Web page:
You might have noticed, or rather, I hope you will have noticed that I’ve been rather slack in writing lately. This isn’t because nothing has been happening, far from it, it’s just because I’ve had way too much stuff to do off-blog to spend any reasonable time writing posts.

Here’s a quick round-up of some of the things I should have written about over the last week or so:

1. Howard brought reconciliation back onto the agenda with a promise (core or non-core?) to hold a referendum on the addition of a clause on Aboriginal and Torres Strait Islander Australians in the preamble of the constitution. This was of course, knocked back by the electorate when it went to referendum in 1998, even after the wording had been sufficiently watered down, from affirming indigenous people’s custodianship of the land to affirming their rather more insipid and less legally binding kinship with the land.

It’s hard not to be cynical of this move, especially if you look at the last eleven-and-a-half years of this government and their failure to do anything positive for them. Dragonphoenix at My2point2cents (incl. GST) has a very concise and informative timeline of Howard’s actions on indigenous affairs since being elected in 1996.

My guess is that the NT intervention is so disastrously unpopular in the electorate that he needs to claw back some territory – metaphorically, he’s already clawing back way too much of that literal territory that the Crown lost in native title claims – on the indigenous front. It’d be pretty unwise for anyone to disagree with the policy of recognising the rights of indigenous people in the constitution.

2. The election was called, after weeks of Howard saying ‘it will either be in late November of early December’. Turns out, lo and behold, he was right, it will be in late November, the 24th. If you haven’t enrolled yet, you just got electorally disenfranchised, as you only had until this past Wednesday, 8pm.

The polls out this morning indicated that the electorate is largely happy with $34 billion being taken away from services and given back to the tax-payer so they can buy more plasma screen TVs. But it’s gonna take a hell of a lot more than a 2% rise in the Coalition’s two-party-preferred polling to thwart the momentum of The Rudd. I’ll be voting Green of course, but I’m still allowed to prefer one of the decreasingly distinguishable pair of contenders over the other.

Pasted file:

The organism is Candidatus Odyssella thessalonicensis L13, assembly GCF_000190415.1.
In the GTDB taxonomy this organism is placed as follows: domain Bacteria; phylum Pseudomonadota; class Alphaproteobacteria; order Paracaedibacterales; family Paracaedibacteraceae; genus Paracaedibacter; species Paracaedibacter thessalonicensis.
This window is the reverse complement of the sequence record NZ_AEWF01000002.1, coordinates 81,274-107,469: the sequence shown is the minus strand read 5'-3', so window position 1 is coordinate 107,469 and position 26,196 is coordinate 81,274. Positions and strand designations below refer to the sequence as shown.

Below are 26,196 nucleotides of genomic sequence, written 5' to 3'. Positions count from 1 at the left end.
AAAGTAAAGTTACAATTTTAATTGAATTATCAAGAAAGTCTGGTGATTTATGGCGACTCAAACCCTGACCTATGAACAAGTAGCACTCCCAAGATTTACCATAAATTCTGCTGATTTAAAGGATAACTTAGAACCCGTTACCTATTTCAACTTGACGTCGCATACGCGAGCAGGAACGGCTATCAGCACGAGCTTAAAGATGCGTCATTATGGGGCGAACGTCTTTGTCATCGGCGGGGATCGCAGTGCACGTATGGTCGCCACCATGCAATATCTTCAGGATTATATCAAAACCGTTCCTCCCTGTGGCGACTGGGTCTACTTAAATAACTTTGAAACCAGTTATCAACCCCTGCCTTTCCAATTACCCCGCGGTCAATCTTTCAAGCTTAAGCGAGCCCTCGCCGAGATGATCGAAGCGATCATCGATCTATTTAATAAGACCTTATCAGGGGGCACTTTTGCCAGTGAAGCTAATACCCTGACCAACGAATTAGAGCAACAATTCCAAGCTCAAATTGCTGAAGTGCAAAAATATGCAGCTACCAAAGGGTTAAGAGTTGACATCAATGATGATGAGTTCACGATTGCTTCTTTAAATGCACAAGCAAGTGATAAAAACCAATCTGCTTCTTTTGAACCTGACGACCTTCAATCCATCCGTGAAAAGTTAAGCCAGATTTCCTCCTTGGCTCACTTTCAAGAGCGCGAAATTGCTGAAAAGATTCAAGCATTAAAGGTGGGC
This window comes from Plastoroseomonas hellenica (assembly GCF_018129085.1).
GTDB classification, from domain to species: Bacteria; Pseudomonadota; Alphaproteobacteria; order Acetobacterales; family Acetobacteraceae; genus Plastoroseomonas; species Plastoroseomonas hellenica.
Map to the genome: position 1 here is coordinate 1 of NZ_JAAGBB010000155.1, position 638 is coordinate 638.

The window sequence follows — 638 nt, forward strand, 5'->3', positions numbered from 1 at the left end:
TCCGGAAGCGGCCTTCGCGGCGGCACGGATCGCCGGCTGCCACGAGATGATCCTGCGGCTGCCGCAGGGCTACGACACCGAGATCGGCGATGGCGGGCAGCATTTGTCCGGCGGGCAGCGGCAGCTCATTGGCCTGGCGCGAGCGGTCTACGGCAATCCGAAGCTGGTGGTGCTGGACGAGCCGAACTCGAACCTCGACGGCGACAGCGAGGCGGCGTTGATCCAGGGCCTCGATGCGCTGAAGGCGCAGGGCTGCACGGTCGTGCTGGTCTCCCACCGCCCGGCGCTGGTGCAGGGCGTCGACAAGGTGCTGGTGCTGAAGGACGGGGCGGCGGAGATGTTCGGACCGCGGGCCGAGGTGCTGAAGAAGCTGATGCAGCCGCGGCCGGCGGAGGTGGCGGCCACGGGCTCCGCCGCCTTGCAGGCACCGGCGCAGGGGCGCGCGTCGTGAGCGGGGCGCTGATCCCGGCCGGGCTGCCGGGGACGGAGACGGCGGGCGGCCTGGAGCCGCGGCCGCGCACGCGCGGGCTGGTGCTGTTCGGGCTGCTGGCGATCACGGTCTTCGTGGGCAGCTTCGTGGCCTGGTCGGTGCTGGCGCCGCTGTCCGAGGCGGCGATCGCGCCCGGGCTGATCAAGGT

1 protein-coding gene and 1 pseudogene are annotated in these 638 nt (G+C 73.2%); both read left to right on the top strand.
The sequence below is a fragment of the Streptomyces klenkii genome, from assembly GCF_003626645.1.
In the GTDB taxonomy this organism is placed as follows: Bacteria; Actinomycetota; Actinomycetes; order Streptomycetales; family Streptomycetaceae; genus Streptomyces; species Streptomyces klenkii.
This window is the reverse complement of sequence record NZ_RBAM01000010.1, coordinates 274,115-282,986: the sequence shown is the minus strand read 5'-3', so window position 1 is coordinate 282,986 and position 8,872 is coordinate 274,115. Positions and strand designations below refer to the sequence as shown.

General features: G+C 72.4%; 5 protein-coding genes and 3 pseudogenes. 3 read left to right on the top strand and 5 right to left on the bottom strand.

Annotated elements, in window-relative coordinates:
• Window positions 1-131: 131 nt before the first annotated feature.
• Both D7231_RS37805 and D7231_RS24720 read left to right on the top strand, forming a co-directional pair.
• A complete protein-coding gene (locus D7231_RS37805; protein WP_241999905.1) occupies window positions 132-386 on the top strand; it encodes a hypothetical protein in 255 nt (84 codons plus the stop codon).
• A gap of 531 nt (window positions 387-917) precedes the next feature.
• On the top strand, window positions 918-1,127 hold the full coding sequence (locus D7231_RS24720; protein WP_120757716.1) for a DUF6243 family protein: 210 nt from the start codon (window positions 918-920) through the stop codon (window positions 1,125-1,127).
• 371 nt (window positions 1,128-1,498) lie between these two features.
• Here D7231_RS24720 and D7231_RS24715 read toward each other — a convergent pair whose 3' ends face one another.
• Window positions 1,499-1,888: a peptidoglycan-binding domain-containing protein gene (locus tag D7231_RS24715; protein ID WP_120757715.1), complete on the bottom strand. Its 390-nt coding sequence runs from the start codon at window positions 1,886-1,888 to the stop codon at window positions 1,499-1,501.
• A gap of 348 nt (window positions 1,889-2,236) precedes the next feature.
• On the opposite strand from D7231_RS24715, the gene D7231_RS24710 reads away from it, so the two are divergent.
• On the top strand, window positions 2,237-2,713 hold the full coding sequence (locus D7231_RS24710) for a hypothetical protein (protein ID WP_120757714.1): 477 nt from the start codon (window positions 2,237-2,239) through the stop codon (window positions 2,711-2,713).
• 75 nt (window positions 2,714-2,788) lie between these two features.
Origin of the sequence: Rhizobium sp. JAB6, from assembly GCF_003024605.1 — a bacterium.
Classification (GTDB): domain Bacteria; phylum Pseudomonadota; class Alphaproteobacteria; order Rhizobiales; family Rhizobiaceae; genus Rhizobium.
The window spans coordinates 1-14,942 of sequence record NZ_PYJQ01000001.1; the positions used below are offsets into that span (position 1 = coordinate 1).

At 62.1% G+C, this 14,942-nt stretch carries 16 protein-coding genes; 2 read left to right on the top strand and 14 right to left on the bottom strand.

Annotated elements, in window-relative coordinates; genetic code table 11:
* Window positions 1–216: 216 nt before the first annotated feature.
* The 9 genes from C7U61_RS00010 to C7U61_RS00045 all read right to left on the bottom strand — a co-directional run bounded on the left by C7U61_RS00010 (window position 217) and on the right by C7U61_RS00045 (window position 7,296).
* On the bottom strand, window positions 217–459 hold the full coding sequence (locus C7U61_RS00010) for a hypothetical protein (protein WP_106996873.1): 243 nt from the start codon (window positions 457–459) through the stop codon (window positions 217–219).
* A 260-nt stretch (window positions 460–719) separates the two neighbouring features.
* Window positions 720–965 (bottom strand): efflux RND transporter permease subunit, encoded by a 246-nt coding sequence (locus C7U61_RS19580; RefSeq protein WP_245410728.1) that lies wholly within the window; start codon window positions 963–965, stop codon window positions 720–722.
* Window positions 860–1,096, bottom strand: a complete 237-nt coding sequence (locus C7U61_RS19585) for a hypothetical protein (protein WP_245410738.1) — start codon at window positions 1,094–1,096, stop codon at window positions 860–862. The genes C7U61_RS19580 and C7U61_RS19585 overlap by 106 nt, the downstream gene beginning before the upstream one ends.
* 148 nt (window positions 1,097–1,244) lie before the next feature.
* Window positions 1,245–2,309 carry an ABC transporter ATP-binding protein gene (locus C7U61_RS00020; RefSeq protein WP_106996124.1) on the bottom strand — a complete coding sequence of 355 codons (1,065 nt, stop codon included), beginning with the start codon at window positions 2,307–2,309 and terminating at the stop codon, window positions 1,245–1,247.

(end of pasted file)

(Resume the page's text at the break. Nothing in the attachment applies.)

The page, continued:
3. Residents of Kybrook Farm¹, as I read by chance a while ago, will be the first to vote in this year’s election, in a demonstration of the remote mobile polling services.

The Australian Electoral Commission (AEC) says one of the reasons Kybrook Farm, which is an hour outside of Katherine [they obviously don’t drive like I do – J], was chosen was because of its picturesque backdrop.

AEC’s Iain Loganathan says the 70 people enrolled to vote there will go to the polls on November 12.

I’m glad that the community won’t be disenfranchised by bureaucratic oversight, such as what happened during the census last year, when entire towns of thousands of people went un-counted.

4. The federal government have approved the Pulp Mill in the Tamar Valley in Northern Tasmania. We all know this. What most of us don’t know is at the same time, the Minister for² the Environment Malcolm Turnbull, approved the Pluto Gas plant, to be built among the world’s largest and oldest collection of rock-art anywhere in the world, in the Burrup Peninsula.

A spokesman for the Minister says [Assistant Minister for the Environment, John] Cobb was not satisfied that the area was of particular significance to Aboriginal people in accordance with Aboriginal tradition.

5. Difference of Opinion, the ABC’s inferior version of SBS’s highly successful program Insight, last night focused on the Intervention in the NT. The panel consisted of Olga Havnen, Tom Calma, Professor Lowitja O’Donahue AC, and Dr Sue Gordon OAM. To those who have been following even slightly the events of the past three and a half months, these names will be familiar. The first three are vocal critics, while Sue Gordon is the head of the NT taskforce and spent most of the night trying to defend it, quite unsuccessfully. I’ll try to remember to update the link to the show’s website when an archived version is available.

6. This really deserves its own post, but this will have to suffice. has released an interactive website called Culture in Crisis that contains a huge amount of information and multimedia content about indigenous Australian history and culture, and also addresses the reality of the crisis faced by aboriginal culture in this country. Here is the blurb:

Soothing the dying pillow is the description used 50 years ago to describe white Australians’ predictions that Aborigines would die out.